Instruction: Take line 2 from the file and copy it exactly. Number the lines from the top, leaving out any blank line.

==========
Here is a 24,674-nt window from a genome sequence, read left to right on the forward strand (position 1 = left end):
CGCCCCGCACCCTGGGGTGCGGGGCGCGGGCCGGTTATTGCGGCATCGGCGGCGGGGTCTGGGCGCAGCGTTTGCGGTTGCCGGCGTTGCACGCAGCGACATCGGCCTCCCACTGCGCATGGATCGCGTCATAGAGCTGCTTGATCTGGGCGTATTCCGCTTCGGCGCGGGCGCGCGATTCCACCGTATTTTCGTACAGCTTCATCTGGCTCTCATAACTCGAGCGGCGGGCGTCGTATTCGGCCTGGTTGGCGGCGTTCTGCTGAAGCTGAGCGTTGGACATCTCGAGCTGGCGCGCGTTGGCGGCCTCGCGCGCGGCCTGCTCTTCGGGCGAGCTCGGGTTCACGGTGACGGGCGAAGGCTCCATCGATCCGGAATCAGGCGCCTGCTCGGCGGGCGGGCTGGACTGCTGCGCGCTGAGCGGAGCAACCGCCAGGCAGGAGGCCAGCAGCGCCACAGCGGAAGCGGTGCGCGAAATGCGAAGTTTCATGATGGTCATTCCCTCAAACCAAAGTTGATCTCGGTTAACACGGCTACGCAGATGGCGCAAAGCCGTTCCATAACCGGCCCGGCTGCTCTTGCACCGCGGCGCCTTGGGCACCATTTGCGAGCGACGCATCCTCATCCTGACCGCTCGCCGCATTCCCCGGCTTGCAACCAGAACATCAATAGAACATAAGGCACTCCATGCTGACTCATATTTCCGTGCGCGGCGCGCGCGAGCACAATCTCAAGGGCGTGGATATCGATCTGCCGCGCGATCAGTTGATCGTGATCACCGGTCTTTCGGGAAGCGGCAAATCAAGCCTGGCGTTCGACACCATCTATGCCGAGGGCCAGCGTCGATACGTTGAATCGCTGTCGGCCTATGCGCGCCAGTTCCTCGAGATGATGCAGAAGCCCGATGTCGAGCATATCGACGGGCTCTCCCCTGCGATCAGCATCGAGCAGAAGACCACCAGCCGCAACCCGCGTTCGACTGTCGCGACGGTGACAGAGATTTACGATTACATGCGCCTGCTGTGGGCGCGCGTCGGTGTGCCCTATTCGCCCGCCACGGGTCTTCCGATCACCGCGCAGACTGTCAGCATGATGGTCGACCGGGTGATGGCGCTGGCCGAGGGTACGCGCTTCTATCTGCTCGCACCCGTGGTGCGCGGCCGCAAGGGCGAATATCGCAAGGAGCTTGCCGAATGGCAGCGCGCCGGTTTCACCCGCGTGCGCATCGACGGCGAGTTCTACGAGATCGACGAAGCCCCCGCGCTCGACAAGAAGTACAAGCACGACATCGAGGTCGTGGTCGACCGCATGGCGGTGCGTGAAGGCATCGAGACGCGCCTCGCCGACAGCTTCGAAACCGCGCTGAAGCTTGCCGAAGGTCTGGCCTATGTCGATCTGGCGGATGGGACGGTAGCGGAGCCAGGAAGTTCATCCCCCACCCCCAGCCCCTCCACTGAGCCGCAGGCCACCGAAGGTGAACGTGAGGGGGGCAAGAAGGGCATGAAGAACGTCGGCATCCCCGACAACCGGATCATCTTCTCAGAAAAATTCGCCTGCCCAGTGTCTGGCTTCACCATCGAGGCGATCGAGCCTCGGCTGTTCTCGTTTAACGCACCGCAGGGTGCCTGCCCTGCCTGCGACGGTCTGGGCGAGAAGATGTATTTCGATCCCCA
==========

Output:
CGCCCCGCACCCTGGGGTGCGGGGCGCGGGCCGGTTATTGCGGCATCGGCGGCGGGGTCTGGGCGCAGCGTTTGCGGTTGCCGGCGTTGCACGCAGCGACATCGGCCTCCCACTGCGCATGGATCGCGTCATAGAGCTGCTTGATCTGGGCGTATTCCGCTTCGGCGCGGGCGCGCGATTCCACCGTATTTTCGTACAGCTTCATCTGGCTCTCATAACTCGAGCGGCGGGCGTCGTATTCGGCCTGGTTGGCGGCGTTCTGCTGAAGCTGAGCGTTGGACATCTCGAGCTGGCGCGCGTTGGCGGCCTCGCGCGCGGCCTGCTCTTCGGGCGAGCTCGGGTTCACGGTGACGGGCGAAGGCTCCATCGATCCGGAATCAGGCGCCTGCTCGGCGGGCGGGCTGGACTGCTGCGCGCTGAGCGGAGCAACCGCCAGGCAGGAGGCCAGCAGCGCCACAGCGGAAGCGGTGCGCGAAATGCGAAGTTTCATGATGGTCATTCCCTCAAACCAAAGTTGATCTCGGTTAACACGGCTACGCAGATGGCGCAAAGCCGTTCCATAACCGGCCCGGCTGCTCTTGCACCGCGGCGCCTTGGGCACCATTTGCGAGCGACGCATCCTCATCCTGACCGCTCGCCGCATTCCCCGGCTTGCAACCAGAACATCAATAGAACATAAGGCACTCCATGCTGACTCATATTTCCGTGCGCGGCGCGCGCGAGCACAATCTCAAGGGCGTGGATATCGATCTGCCGCGCGATCAGTTGATCGTGATCACCGGTCTTTCGGGAAGCGGCAAATCAAGCCTGGCGTTCGACACCATCTATGCCGAGGGCCAGCGTCGATACGTTGAATCGCTGTCGGCCTATGCGCGCCAGTTCCTCGAGATGATGCAGAAGCCCGATGTCGAGCATATCGACGGGCTCTCCCCTGCGATCAGCATCGAGCAGAAGACCACCAGCCGCAACCCGCGTTCGACTGTCGCGACGGTGACAGAGATTTACGATTACATGCGCCTGCTGTGGGCGCGCGTCGGTGTGCCCTATTCGCCCGCCACGGGTCTTCCGATCACCGCGCAGACTGTCAGCATGATGGTCGACCGGGTGATGGCGCTGGCCGAGGGTACGCGCTTCTATCTGCTCGCACCCGTGGTGCGCGGCCGCAAGGGCGAATATCGCAAGGAGCTTGCCGAATGGCAGCGCGCCGGTTTCACCCGCGTGCGCATCGACGGCGAGTTCTACGAGATCGACGAAGCCCCCGCGCTCGACAAGAAGTACAAGCACGACATCGAGGTCGTGGTCGACCGCATGGCGGTGCGTGAAGGCATCGAGACGCGCCTCGCCGACAGCTTCGAAACCGCGCTGAAGCTTGCCGAAGGTCTGGCCTATGTCGATCTGGCGGATGGGACGGTAGCGGAGCCAGGAAGTTCATCCCCCACCCCCAGCCCCTCCACTGAGCCGCAGGCCACCGAAGGTGAACGTGAGGGGGGCAAGAAGGGCATGAAGAACGTCGGCATCCCCGACAACCGGATCATCTTCTCAGAAAAATTCGCCTGCCCAGTGTCTGGCTTCACCATCGAGGCGATCGAGCCTCGGCTGTTCTCGTTTAACGCACCGCAGGGTGCCTGCCCTGCCTGCGACGGTCTGGGCGAGAAGATGTATTTCGATCCCCA